The night moved quickly. He drank a bit, and then a bit more, and he tried to laugh on occasion as the situation merited. Echo told the story of the day, and entertained his friends thus, but halfway through he realized he wanted to stop: he was still thinking about it. Sure, describing Kane's arm being torn off was rather entertaining, but he still had to think about the thing as a whole, and it wasn't as fun in hindsight. In fact, he wondered slightly about just what had gone down. Still, the conversation held an almost trivial tone to it, as if it were just a tall tale being woven for the sake of the night; a story, a fable if it ever were one, of evil deeds done and heroisms and strange goings on in dark and deserted cemeteries.
He talked about Necrosis and of the dead coming back to battle their attackers, and about how their quarry had spoken specifically to him in a language he'd never taken the time to learn, and why yes, he'd have another, and they roared with laughter at the thing as a whole. Never mind the eerie, Echo thought; the eerie is gone. The eerie is no more. There is no eerie here.
Upstairs, a window had been left open; be it through fate or design is not fully relevant here, though if you suspect the later, you have the right mind for these sorts of things. Through the dark, a bird of the night flew in silently, and settled into the rafters. With keen ears, it assessed the clinking of glasses, and the roars of the band, and the sounds of dozens of lives going on beneath its small, taloned feet.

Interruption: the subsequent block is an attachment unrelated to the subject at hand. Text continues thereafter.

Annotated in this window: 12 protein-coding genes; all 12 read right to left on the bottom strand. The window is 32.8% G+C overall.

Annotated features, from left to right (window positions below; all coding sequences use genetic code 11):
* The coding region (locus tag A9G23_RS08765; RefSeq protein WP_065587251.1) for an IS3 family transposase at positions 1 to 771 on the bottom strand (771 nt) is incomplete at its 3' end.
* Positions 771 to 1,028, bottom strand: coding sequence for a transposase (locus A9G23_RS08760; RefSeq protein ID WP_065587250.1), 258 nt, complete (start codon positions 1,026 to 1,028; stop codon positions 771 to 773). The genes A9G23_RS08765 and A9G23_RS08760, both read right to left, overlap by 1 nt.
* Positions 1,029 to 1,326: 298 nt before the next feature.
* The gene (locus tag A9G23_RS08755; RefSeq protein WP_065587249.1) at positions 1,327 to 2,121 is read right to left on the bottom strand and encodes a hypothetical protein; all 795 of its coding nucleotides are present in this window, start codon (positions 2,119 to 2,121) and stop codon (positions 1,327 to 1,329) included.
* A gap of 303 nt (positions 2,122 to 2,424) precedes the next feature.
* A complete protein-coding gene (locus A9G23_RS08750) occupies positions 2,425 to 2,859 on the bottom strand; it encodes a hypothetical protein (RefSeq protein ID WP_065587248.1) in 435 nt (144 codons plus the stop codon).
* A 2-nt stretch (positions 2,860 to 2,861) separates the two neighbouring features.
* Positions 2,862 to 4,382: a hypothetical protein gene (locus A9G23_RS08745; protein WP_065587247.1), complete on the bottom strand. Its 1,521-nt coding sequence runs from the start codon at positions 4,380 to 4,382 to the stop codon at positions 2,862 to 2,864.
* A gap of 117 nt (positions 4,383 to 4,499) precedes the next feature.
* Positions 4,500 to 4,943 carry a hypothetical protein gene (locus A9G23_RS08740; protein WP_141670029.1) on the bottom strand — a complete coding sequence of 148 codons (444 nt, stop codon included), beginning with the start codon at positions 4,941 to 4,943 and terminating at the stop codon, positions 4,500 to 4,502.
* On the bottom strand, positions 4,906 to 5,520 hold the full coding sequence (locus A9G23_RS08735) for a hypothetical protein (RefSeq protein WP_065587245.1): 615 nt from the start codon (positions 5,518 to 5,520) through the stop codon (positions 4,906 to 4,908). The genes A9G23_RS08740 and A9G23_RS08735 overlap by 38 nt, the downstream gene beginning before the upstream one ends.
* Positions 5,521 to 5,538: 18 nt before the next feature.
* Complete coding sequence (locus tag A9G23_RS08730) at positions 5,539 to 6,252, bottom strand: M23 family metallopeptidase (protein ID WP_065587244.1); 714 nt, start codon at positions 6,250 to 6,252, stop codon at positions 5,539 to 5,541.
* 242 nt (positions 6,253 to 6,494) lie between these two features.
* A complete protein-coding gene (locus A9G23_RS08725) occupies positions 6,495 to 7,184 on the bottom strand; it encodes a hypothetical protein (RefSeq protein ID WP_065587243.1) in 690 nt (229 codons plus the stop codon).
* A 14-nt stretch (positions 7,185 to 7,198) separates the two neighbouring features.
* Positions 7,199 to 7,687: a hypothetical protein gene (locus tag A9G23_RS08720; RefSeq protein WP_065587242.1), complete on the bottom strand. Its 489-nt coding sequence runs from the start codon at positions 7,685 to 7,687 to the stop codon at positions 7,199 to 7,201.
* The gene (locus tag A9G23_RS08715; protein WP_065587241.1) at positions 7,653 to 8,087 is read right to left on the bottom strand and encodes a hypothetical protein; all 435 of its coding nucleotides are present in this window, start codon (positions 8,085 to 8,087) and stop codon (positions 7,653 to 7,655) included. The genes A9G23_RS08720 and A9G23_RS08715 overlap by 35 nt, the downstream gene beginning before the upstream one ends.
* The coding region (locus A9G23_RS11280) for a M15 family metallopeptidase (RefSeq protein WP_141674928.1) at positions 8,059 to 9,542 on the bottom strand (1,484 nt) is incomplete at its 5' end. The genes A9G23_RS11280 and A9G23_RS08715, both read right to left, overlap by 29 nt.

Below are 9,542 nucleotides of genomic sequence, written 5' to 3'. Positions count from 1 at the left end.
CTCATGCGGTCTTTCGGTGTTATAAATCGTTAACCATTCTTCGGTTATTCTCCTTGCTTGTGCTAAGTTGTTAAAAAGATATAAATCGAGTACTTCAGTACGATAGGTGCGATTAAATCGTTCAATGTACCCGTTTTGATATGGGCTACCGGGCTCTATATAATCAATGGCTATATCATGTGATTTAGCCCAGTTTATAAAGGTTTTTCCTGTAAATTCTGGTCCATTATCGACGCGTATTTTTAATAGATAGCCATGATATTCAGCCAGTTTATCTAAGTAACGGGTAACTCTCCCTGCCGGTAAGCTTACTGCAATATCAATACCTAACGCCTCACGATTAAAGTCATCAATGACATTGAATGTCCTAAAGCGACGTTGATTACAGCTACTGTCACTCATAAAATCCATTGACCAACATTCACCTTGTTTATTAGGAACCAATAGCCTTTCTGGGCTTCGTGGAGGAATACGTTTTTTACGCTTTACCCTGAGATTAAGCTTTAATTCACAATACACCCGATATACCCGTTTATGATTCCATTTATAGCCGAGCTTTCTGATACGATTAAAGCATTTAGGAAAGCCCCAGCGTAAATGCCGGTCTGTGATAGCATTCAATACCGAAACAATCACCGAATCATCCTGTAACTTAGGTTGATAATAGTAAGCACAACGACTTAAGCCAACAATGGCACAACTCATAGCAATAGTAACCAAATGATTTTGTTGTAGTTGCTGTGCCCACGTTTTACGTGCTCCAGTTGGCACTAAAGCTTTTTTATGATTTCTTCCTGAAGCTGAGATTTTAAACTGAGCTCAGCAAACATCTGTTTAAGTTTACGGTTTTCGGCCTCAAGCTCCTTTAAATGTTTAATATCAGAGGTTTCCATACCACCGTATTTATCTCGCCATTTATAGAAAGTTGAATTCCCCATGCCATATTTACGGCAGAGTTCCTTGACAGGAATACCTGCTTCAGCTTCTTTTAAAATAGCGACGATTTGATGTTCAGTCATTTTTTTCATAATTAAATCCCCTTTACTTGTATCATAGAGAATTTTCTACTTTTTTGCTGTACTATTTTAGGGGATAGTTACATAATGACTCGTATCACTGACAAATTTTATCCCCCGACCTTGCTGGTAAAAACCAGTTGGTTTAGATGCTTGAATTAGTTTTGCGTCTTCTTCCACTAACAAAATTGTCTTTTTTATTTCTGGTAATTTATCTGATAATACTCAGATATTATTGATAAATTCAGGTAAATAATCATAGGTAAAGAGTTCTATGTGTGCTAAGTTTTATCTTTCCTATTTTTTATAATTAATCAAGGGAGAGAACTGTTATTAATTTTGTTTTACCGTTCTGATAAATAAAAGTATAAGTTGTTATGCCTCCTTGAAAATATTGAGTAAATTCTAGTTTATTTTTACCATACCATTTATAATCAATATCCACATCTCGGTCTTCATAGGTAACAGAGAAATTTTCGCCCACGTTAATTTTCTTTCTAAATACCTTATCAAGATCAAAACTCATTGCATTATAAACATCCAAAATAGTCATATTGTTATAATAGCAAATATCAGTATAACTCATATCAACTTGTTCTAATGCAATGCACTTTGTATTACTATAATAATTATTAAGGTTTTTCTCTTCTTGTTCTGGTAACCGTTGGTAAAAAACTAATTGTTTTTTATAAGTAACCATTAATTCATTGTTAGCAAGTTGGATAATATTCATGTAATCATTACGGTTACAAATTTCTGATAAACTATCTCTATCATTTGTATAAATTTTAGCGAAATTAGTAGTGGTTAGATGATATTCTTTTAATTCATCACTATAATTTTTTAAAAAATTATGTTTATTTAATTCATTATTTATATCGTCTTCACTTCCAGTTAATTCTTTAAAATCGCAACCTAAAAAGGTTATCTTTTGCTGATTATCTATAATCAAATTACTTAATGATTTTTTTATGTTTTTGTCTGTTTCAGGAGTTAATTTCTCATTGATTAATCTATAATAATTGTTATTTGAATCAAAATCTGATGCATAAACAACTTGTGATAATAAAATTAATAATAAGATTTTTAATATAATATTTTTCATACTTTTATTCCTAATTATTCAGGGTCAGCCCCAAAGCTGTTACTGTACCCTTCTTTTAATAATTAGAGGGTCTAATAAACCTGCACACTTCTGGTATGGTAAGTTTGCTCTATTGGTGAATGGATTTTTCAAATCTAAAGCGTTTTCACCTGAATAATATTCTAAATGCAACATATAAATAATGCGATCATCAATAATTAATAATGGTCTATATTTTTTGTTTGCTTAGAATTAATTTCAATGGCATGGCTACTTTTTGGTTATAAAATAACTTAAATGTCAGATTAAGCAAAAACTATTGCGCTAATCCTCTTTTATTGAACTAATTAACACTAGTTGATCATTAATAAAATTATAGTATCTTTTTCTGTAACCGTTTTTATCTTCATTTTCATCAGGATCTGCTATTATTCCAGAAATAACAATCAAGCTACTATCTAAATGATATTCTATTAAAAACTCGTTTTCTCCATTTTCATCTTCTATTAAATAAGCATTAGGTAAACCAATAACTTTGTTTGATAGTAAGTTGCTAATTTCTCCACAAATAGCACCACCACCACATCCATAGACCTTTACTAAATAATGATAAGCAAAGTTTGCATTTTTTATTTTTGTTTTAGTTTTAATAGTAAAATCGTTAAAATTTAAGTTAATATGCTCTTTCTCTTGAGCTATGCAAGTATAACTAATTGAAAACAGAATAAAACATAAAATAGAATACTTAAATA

Some lives it paid more attention to than others.
After he removed the bullet from my leg, Chassovo and Leo had stood silently aside, outside of my earshot. Some sort of dampening was employed, I think; when I skipped back to watch the incident from outside that present perspective, it was only then that I fully appreciated the gesture they made to me. Perhaps I should have been more amicable towards them.
“So these Flux can’t be remembered?” Leo asked quizzically, and Chassovo tapped his bony fingers uneasily against a segment of his ship’s control console; not with intent to issue a command, but out of a simple restlessness that originates in the uneasy certainty that coincidences were happening.
“They’re absurdly frightened of being remembered.” Chassovo answered as he watched the eyeless woman carefully testing the straps. “If he’d made them a little more balanced, we wouldn’t be fighting these wars.” He frowned as only a skeleton can at his own words. It had been hundreds of years even from his perspective since that cold day in Antarctica. He had at one point often wondered what had become of the Commodore after that day, for he had never seen the man again; he fled Earth with Tanya after that bloody day, and the two had vanished into the black.
“He? Who’s he?” Leo inquired. Chassovo glanced at the drake for a moment before looking back at the blinded woman on the bed.
The realization that the man I’d fought, the man I escaped from, was none other than the Chaw’Sah’Voh of our mythology was a strange instance in my life. The coincidences of our origins continue to double back on us, almost as if time itself found the game amusing. A man is mistaken for a god, and two dead men become angels and demons. The Khamood’Urr, the Chaw’Sah’Voh, and the Chaw’Haust.